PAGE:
The head of Renault Trucks has since protested the decision in an open letter to Les Echos, a French newspaper that first reported on the deal.
Signed at the end of last month, the contract has Iveco deliver a first batch of 200 of its 15-ton, eight-wheel-drive trucks in 2013 and 2014, Defensenews.com reports, citing remarks made Tuesday by an official at the French arms procurement agency DGA. They come as container, shelter, personnel and recovery vehicles and can operate on virtually all terrain surfaces.
The vehicles would feed a $1.3 billion procurement program aimed at overhauling the French army's truck fleet. Defensenews.com says the total number of trucks to be renewed will reach 2,000.
Iveco, a truck maker owned by Fiat, for the deal teamed with French company Lohr, which will act as the main supplier to the trucks. Competitor Renault Trucks is owned by Sweden's Volvo but has most of its production facilities in France.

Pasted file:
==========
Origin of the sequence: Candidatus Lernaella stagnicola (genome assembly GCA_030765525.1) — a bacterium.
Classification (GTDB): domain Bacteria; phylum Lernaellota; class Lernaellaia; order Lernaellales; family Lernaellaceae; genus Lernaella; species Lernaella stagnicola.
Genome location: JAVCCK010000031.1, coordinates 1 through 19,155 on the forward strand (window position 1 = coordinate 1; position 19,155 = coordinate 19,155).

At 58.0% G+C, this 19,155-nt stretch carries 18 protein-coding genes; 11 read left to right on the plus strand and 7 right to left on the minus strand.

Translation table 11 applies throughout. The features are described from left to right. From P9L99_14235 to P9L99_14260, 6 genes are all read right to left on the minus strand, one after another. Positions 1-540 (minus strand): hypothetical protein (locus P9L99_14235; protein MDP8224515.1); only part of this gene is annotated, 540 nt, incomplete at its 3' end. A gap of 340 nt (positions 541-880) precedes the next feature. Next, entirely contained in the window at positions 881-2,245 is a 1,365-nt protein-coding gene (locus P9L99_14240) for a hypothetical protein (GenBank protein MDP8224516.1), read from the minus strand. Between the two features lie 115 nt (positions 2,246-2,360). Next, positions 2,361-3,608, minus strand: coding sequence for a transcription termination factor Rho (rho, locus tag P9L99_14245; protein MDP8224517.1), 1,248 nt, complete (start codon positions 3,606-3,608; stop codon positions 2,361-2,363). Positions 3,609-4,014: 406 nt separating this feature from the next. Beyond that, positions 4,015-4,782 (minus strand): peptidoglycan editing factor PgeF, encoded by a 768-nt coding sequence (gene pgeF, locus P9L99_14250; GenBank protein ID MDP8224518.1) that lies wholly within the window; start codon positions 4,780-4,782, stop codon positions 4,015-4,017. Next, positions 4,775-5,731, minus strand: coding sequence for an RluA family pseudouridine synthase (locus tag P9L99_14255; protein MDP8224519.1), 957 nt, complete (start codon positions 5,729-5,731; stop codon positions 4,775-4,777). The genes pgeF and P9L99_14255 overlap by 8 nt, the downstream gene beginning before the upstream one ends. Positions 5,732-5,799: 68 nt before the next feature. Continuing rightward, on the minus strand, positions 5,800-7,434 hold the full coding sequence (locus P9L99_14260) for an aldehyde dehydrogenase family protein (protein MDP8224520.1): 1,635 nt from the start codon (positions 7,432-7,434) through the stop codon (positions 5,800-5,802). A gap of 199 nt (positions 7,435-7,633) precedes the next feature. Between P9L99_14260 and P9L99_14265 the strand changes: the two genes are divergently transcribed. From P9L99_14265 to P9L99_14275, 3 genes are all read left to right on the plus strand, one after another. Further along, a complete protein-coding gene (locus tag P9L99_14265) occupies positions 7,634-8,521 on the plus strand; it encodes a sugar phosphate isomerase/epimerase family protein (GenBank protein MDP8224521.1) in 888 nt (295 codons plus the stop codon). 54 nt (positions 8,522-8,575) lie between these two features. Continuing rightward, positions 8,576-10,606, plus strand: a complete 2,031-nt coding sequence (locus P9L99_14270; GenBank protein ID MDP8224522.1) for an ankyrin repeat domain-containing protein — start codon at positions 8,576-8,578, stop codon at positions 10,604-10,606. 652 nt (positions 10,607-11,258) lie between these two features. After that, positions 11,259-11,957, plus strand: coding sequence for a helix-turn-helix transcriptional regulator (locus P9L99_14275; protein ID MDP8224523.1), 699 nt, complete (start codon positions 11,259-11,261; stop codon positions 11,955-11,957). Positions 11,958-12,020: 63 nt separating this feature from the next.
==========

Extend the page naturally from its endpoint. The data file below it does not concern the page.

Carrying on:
Renault has appealed the decision by the DGA to hand Iveco the contract but lost the proceedings in mid-December.
Earlier this week, France announced yet another arms deal.
The French Defense Ministry said in a statement it has ordered a batch of 200 Meteor long-range air-to-air missiles for an undisclosed amount. According to MBDA, the Meteor, powered by a German-engineered ramjet, has up to six times the kinematic performance of current air-air missiles of its type.
The beyond-visual-range missiles will equip France's new Rafale jets, made by domestic company Dassault. To be delivered in 2018, the missiles are built under a joint European defense project headed by MBDA UK.
Apart from Britain and France, partner nations also include Germany, Italy, Spain and Sweden.
Britain and Sweden will be the first nations to have the Meteor missiles in operation in 2015, mounted to their Lockheed Martin F-35 Lightning II, and SAAB Gripen jets, respectively. The remaining nations (Germany, Italy and Spain) will use the missiles with the Eurofighter Typhoon.